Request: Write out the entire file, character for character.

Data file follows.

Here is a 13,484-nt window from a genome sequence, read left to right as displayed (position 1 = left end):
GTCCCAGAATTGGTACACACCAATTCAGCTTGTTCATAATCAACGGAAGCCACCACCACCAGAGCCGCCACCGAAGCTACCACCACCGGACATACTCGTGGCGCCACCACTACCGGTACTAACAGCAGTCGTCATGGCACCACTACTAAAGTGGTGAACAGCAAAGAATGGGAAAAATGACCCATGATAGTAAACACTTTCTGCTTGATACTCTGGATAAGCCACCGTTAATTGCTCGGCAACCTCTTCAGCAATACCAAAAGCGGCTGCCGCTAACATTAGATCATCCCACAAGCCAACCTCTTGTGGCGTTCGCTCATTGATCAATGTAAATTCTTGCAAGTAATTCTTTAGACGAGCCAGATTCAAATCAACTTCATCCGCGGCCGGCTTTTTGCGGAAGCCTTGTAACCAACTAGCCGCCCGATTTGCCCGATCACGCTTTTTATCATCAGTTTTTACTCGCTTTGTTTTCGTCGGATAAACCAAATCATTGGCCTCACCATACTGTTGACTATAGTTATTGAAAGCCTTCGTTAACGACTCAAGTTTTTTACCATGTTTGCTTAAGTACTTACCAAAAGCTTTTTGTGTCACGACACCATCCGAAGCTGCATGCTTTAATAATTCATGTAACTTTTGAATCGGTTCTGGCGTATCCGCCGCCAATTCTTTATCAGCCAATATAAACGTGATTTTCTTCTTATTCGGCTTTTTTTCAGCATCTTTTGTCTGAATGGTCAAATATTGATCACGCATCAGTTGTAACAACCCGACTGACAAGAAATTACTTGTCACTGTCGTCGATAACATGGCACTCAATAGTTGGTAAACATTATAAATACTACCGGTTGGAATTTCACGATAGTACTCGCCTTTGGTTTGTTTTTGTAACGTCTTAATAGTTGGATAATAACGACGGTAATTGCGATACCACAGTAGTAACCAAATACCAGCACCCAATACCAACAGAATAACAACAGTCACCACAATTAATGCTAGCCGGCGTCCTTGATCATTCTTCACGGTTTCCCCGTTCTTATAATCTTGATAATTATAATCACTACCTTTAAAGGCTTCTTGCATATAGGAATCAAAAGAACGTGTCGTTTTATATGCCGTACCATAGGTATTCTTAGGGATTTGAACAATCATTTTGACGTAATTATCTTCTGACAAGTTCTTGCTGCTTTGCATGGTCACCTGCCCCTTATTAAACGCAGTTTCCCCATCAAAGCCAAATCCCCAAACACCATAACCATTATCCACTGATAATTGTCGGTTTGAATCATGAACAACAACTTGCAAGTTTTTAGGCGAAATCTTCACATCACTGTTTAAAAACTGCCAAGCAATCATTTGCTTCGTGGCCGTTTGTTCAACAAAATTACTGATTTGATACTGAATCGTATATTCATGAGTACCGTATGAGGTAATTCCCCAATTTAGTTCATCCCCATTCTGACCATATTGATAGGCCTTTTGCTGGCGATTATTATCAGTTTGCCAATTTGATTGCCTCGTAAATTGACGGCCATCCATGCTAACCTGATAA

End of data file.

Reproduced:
Here is a 13,484-nt window from a genome sequence, read left to right as displayed (position 1 = left end):
GTCCCAGAATTGGTACACACCAATTCAGCTTGTTCATAATCAACGGAAGCCACCACCACCAGAGCCGCCACCGAAGCTACCACCACCGGACATACTCGTGGCGCCACCACTACCGGTACTAACAGCAGTCGTCATGGCACCACTACTAAAGTGGTGAACAGCAAAGAATGGGAAAAATGACCCATGATAGTAAACACTTTCTGCTTGATACTCTGGATAAGCCACCGTTAATTGCTCGGCAACCTCTTCAGCAATACCAAAAGCGGCTGCCGCTAACATTAGATCATCCCACAAGCCAACCTCTTGTGGCGTTCGCTCATTGATCAATGTAAATTCTTGCAAGTAATTCTTTAGACGAGCCAGATTCAAATCAACTTCATCCGCGGCCGGCTTTTTGCGGAAGCCTTGTAACCAACTAGCCGCCCGATTTGCCCGATCACGCTTTTTATCATCAGTTTTTACTCGCTTTGTTTTCGTCGGATAAACCAAATCATTGGCCTCACCATACTGTTGACTATAGTTATTGAAAGCCTTCGTTAACGACTCAAGTTTTTTACCATGTTTGCTTAAGTACTTACCAAAAGCTTTTTGTGTCACGACACCATCCGAAGCTGCATGCTTTAATAATTCATGTAACTTTTGAATCGGTTCTGGCGTATCCGCCGCCAATTCTTTATCAGCCAATATAAACGTGATTTTCTTCTTATTCGGCTTTTTTTCAGCATCTTTTGTCTGAATGGTCAAATATTGATCACGCATCAGTTGTAACAACCCGACTGACAAGAAATTACTTGTCACTGTCGTCGATAACATGGCACTCAATAGTTGGTAAACATTATAAATACTACCGGTTGGAATTTCACGATAGTACTCGCCTTTGGTTTGTTTTTGTAACGTCTTAATAGTTGGATAATAACGACGGTAATTGCGATACCACAGTAGTAACCAAATACCAGCACCCAATACCAACAGAATAACAACAGTCACCACAATTAATGCTAGCCGGCGTCCTTGATCATTCTTCACGGTTTCCCCGTTCTTATAATCTTGATAATTATAATCACTACCTTTAAAGGCTTCTTGCATATAGGAATCAAAAGAACGTGTCGTTTTATATGCCGTACCATAGGTATTCTTAGGGATTTGAACAATCATTTTGACGTAATTATCTTCTGACAAGTTCTTGCTGCTTTGCATGGTCACCTGCCCCTTATTAAACGCAGTTTCCCCATCAAAGCCAAATCCCCAAACACCATAACCATTATCCACTGATAATTGTCGGTTTGAATCATGAACAACAACTTGCAAGTTTTTAGGCGAAATCTTCACATCACTGTTTAAAAACTGCCAAGCAATCATTTGCTTCGTGGCCGTTTGTTCAACAAAATTACTGATTTGATACTGAATCGTATATTCATGAGTACCGTATGAGGTAATTCCCCAATTTAGTTCATCCCCATTCTGACCATATTGATAGGCCTTTTGCTGGCGATTATTATCAGTTTGCCAATTTGATTGCCTCGTAAATTGACGGCCATCCATGCTAACCTGATAA